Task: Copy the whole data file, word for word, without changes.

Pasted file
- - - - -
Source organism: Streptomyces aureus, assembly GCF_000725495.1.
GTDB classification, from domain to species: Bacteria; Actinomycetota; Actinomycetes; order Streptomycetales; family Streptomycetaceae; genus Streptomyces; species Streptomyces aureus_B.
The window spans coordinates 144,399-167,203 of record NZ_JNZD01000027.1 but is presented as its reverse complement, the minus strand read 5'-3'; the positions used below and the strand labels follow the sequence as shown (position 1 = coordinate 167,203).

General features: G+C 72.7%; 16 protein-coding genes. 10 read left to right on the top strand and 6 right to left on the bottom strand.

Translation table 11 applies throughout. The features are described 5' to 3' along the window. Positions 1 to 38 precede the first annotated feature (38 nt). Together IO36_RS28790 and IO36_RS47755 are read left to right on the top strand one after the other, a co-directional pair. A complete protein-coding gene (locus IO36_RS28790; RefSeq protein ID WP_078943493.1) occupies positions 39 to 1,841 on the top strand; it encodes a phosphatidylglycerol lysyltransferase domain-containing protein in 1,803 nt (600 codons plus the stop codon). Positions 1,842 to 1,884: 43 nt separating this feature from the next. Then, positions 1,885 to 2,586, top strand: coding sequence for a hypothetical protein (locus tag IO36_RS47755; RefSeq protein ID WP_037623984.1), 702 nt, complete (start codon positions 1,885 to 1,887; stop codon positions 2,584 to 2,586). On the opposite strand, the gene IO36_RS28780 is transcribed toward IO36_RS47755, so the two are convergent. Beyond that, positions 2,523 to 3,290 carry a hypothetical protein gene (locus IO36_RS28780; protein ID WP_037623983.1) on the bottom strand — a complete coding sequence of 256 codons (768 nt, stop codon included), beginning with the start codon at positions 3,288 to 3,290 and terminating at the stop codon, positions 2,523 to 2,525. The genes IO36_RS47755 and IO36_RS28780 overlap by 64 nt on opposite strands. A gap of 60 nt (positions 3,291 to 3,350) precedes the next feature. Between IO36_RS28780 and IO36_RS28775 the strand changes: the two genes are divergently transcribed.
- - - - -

Source organism: Streptomyces aureus, assembly GCF_000725495.1.
GTDB classification, from domain to species: Bacteria; Actinomycetota; Actinomycetes; order Streptomycetales; family Streptomycetaceae; genus Streptomyces; species Streptomyces aureus_B.
The window spans coordinates 144,399-167,203 of record NZ_JNZD01000027.1 but is presented as its reverse complement, the minus strand read 5'-3'; the positions used below and the strand labels follow the sequence as shown (position 1 = coordinate 167,203).

General features: G+C 72.7%; 16 protein-coding genes. 10 read left to right on the top strand and 6 right to left on the bottom strand.

Translation table 11 applies throughout. The features are described 5' to 3' along the window. Positions 1 to 38 precede the first annotated feature (38 nt). Together IO36_RS28790 and IO36_RS47755 are read left to right on the top strand one after the other, a co-directional pair. A complete protein-coding gene (locus IO36_RS28790; RefSeq protein ID WP_078943493.1) occupies positions 39 to 1,841 on the top strand; it encodes a phosphatidylglycerol lysyltransferase domain-containing protein in 1,803 nt (600 codons plus the stop codon). Positions 1,842 to 1,884: 43 nt separating this feature from the next. Then, positions 1,885 to 2,586, top strand: coding sequence for a hypothetical protein (locus tag IO36_RS47755; RefSeq protein ID WP_037623984.1), 702 nt, complete (start codon positions 1,885 to 1,887; stop codon positions 2,584 to 2,586). On the opposite strand, the gene IO36_RS28780 is transcribed toward IO36_RS47755, so the two are convergent. Beyond that, positions 2,523 to 3,290 carry a hypothetical protein gene (locus IO36_RS28780; protein ID WP_037623983.1) on the bottom strand — a complete coding sequence of 256 codons (768 nt, stop codon included), beginning with the start codon at positions 3,288 to 3,290 and terminating at the stop codon, positions 2,523 to 2,525. The genes IO36_RS47755 and IO36_RS28780 overlap by 64 nt on opposite strands. A gap of 60 nt (positions 3,291 to 3,350) precedes the next feature. Between IO36_RS28780 and IO36_RS28775 the strand changes: the two genes are divergently transcribed.